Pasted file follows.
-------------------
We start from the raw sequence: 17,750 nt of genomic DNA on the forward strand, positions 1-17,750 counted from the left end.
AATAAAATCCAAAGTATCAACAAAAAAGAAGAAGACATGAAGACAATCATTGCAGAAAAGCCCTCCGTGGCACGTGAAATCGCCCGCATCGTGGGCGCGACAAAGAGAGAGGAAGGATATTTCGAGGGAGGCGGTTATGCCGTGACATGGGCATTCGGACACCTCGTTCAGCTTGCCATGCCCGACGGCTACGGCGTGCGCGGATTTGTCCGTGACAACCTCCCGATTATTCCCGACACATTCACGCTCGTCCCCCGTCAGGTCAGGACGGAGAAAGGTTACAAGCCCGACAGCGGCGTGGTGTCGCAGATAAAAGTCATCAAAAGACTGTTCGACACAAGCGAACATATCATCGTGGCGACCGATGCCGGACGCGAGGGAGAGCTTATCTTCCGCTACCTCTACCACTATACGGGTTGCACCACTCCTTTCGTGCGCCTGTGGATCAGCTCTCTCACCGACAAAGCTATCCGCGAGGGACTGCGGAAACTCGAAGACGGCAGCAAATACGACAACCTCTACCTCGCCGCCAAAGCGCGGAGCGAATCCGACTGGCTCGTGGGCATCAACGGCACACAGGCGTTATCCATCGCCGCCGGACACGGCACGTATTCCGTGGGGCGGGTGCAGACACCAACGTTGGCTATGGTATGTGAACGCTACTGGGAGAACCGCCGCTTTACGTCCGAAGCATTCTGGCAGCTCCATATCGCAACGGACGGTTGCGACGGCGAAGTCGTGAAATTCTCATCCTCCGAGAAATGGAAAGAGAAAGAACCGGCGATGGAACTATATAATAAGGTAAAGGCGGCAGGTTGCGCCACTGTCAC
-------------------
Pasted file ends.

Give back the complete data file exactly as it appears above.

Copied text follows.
We start from the raw sequence: 17,750 nt of genomic DNA on the forward strand, positions 1-17,750 counted from the left end.
AATAAAATCCAAAGTATCAACAAAAAAGAAGAAGACATGAAGACAATCATTGCAGAAAAGCCCTCCGTGGCACGTGAAATCGCCCGCATCGTGGGCGCGACAAAGAGAGAGGAAGGATATTTCGAGGGAGGCGGTTATGCCGTGACATGGGCATTCGGACACCTCGTTCAGCTTGCCATGCCCGACGGCTACGGCGTGCGCGGATTTGTCCGTGACAACCTCCCGATTATTCCCGACACATTCACGCTCGTCCCCCGTCAGGTCAGGACGGAGAAAGGTTACAAGCCCGACAGCGGCGTGGTGTCGCAGATAAAAGTCATCAAAAGACTGTTCGACACAAGCGAACATATCATCGTGGCGACCGATGCCGGACGCGAGGGAGAGCTTATCTTCCGCTACCTCTACCACTATACGGGTTGCACCACTCCTTTCGTGCGCCTGTGGATCAGCTCTCTCACCGACAAAGCTATCCGCGAGGGACTGCGGAAACTCGAAGACGGCAGCAAATACGACAACCTCTACCTCGCCGCCAAAGCGCGGAGCGAATCCGACTGGCTCGTGGGCATCAACGGCACACAGGCGTTATCCATCGCCGCCGGACACGGCACGTATTCCGTGGGGCGGGTGCAGACACCAACGTTGGCTATGGTATGTGAACGCTACTGGGAGAACCGCCGCTTTACGTCCGAAGCATTCTGGCAGCTCCATATCGCAACGGACGGTTGCGACGGCGAAGTCGTGAAATTCTCATCCTCCGAGAAATGGAAAGAGAAAGAACCGGCGATGGAACTATATAATAAGGTAAAGGCGGCAGGTTGCGCCACTGTCAC